Looking to your house for cash?
A family home or other personal residence is a major source of wealth for many seniors. But those who are, as the saying goes, house rich and cash poor may wonder how they can tap some of that wealth, aka home equity, so they can use it for other financial needs. Read on for four ways to get cash from a house.
The most straightforward way to turn a house into cash is to sell it.
Younger seniors, say, 50 to 70 years old, typically sell their home so they can move closer to their children and grandchildren, according to Lane Tharp, a seniors real estate specialist at Coldwell Banker Residential Brokerage in Dunwoody, Ga. Older seniors, say, 70-plus years old, are more likely to sell due to health issues, especially a serious illness or injury that makes the home burdensome.
The benefits include:
- Cash to spend or reinvest.
- Greater freedom to travel.
- Relief from repairs and maintenance.
- Potentially lower utility costs.
The downside may be the prospect of cleaning and packing a residence that’s been a home for decades. Tharp says a senior move manager can coordinate and take over some or all of the work.
“Once they understand they don’t have to do it all by themselves, and they’ve determined where they want to go … then they get excited about it,” she says.
Another option is to move out of the house and rent it to tenants. Younger seniors sometimes rent out their home because they want to move, but aren’t willing to sell the property at what they perceive to be a depressed market value. Older seniors more often choose the rental option as a short-term transition when they move to a long-term care facility.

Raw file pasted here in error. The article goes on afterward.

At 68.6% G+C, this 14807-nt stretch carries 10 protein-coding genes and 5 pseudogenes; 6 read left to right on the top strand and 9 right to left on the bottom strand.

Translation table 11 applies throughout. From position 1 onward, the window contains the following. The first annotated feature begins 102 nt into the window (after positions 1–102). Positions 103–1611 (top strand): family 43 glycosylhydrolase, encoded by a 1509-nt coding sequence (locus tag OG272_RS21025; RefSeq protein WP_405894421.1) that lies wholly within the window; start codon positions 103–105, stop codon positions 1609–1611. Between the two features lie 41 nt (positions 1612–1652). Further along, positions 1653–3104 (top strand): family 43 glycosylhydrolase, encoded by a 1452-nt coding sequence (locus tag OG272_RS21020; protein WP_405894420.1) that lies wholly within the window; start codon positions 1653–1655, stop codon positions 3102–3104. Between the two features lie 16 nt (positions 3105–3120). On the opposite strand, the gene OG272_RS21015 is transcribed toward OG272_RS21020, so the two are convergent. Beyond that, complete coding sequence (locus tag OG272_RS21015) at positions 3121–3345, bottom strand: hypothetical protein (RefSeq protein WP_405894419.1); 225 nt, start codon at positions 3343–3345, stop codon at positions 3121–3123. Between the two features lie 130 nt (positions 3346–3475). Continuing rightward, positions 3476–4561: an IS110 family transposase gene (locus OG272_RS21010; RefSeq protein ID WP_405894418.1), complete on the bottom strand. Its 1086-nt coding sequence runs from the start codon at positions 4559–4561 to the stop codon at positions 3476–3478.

“Frequently, they have, in their mind, the potential of moving back to their home if they don’t like it,” Tharp says. “But more often than not, they get settled in, meet people and get involved in the activities and they like it and go ahead and sell the house.”
Being a landlord entails some risks and headaches, but Tharp says a property management firm or the rental division of a realty brokerage company can help find tenants, collect rent and handle repairs and maintenance.
Seniors who have equity, income and a strong credit score can borrow against their home with a home equity loan or home equity line of credit, or HELOC. A loan is for a specific amount over a stated term, while a HELOC has more flexibility. In either case, the borrower must make payments on the loan or line of credit.
Qualifying for a home equity loan or HELOC doesn’t require a paycheck or employment-related income, according to Gary Korotzer, senior vice president of marketing at Wells Fargo in San Francisco. Instead, seniors can use their investment income, rents from rental properties or other sources to qualify.
“It’s going to be situational,” Korotzer says, “depending on how much they (want to borrow) and their ability to repay. Many people have multiple sources of income.”
A Home Equity Conversion Mortgage, or HECM, or a reverse mortgage, allows homeowners who are at least 62 years old to borrow against their equity without selling their home or making payments.
This option may be a good choice for seniors who can afford to maintain their home and pay the costs of homeownership, but want to obtain a lump sum, line of credit, fixed monthly payments or a combination of those.
It’s important to understand that an HECM is still a mortgage, says Barbara Stucki, vice president of home equity initiatives at the National Council on Aging in Washington, D.C.
“They are deferring the payments, and the payments are still accumulating over time, and they are paying interest on the deferred payments,” she says.
An HECM also entails upfront closing costs and mortgage insurance.
Once borrowed, the equity is no longer available for future financial needs or to be passed on to beneficiaries. Instead, the house usually is sold to repay the loan, which comes due when the senior permanently moves out, sells the home or dies.